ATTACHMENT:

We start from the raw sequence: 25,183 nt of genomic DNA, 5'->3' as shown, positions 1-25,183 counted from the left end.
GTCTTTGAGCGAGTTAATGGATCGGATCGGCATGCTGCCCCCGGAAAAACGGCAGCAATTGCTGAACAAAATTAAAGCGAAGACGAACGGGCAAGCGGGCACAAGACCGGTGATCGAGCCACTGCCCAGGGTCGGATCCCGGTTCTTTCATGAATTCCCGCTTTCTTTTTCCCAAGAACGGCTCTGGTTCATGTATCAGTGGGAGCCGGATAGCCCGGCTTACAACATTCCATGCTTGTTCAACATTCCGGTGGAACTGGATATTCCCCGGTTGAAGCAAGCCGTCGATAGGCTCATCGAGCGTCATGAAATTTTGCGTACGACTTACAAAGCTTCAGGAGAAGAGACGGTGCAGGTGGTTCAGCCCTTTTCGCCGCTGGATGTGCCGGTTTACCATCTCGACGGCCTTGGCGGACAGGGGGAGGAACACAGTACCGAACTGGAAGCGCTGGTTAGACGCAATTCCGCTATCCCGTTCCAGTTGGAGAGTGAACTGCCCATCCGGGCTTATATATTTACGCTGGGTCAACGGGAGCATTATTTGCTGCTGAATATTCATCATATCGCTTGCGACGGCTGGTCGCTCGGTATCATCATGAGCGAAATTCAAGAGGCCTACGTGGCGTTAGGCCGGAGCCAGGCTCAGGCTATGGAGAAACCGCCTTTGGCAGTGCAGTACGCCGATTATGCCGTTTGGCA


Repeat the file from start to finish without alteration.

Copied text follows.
We start from the raw sequence: 25,183 nt of genomic DNA, 5'->3' as shown, positions 1-25,183 counted from the left end.
GTCTTTGAGCGAGTTAATGGATCGGATCGGCATGCTGCCCCCGGAAAAACGGCAGCAATTGCTGAACAAAATTAAAGCGAAGACGAACGGGCAAGCGGGCACAAGACCGGTGATCGAGCCACTGCCCAGGGTCGGATCCCGGTTCTTTCATGAATTCCCGCTTTCTTTTTCCCAAGAACGGCTCTGGTTCATGTATCAGTGGGAGCCGGATAGCCCGGCTTACAACATTCCATGCTTGTTCAACATTCCGGTGGAACTGGATATTCCCCGGTTGAAGCAAGCCGTCGATAGGCTCATCGAGCGTCATGAAATTTTGCGTACGACTTACAAAGCTTCAGGAGAAGAGACGGTGCAGGTGGTTCAGCCCTTTTCGCCGCTGGATGTGCCGGTTTACCATCTCGACGGCCTTGGCGGACAGGGGGAGGAACACAGTACCGAACTGGAAGCGCTGGTTAGACGCAATTCCGCTATCCCGTTCCAGTTGGAGAGTGAACTGCCCATCCGGGCTTATATATTTACGCTGGGTCAACGGGAGCATTATTTGCTGCTGAATATTCATCATATCGCTTGCGACGGCTGGTCGCTCGGTATCATCATGAGCGAAATTCAAGAGGCCTACGTGGCGTTAGGCCGGAGCCAGGCTCAGGCTATGGAGAAACCGCCTTTGGCAGTGCAGTACGCCGATTATGCCGTTTGGCA